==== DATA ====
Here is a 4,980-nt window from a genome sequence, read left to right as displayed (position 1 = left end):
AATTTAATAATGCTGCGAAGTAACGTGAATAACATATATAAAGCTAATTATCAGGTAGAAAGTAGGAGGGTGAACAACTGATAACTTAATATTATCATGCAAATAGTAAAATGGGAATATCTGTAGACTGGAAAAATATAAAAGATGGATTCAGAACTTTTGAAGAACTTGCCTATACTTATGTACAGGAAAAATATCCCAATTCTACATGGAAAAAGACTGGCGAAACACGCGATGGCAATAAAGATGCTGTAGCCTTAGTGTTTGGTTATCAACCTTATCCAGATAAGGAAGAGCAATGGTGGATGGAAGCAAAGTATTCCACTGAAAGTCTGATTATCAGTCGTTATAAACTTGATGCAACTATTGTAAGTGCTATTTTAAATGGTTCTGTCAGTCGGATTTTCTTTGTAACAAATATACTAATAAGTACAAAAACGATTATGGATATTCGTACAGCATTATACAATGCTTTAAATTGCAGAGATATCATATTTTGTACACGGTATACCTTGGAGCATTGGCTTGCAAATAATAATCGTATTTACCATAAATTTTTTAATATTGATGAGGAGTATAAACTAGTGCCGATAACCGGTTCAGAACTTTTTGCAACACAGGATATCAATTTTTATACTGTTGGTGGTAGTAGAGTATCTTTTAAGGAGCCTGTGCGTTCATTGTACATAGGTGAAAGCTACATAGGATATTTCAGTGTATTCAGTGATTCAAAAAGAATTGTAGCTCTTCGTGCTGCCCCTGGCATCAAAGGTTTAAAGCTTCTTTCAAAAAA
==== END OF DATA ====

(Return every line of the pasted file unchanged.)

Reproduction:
Here is a 4,980-nt window from a genome sequence, read left to right as displayed (position 1 = left end):
AATTTAATAATGCTGCGAAGTAACGTGAATAACATATATAAAGCTAATTATCAGGTAGAAAGTAGGAGGGTGAACAACTGATAACTTAATATTATCATGCAAATAGTAAAATGGGAATATCTGTAGACTGGAAAAATATAAAAGATGGATTCAGAACTTTTGAAGAACTTGCCTATACTTATGTACAGGAAAAATATCCCAATTCTACATGGAAAAAGACTGGCGAAACACGCGATGGCAATAAAGATGCTGTAGCCTTAGTGTTTGGTTATCAACCTTATCCAGATAAGGAAGAGCAATGGTGGATGGAAGCAAAGTATTCCACTGAAAGTCTGATTATCAGTCGTTATAAACTTGATGCAACTATTGTAAGTGCTATTTTAAATGGTTCTGTCAGTCGGATTTTCTTTGTAACAAATATACTAATAAGTACAAAAACGATTATGGATATTCGTACAGCATTATACAATGCTTTAAATTGCAGAGATATCATATTTTGTACACGGTATACCTTGGAGCATTGGCTTGCAAATAATAATCGTATTTACCATAAATTTTTTAATATTGATGAGGAGTATAAACTAGTGCCGATAACCGGTTCAGAACTTTTTGCAACACAGGATATCAATTTTTATACTGTTGGTGGTAGTAGAGTATCTTTTAAGGAGCCTGTGCGTTCATTGTACATAGGTGAAAGCTACATAGGATATTTCAGTGTATTCAGTGATTCAAAAAGAATTGTAGCTCTTCGTGCTGCCCCTGGCATCAAAGGTTTAAAGCTTCTTTCAAAAAA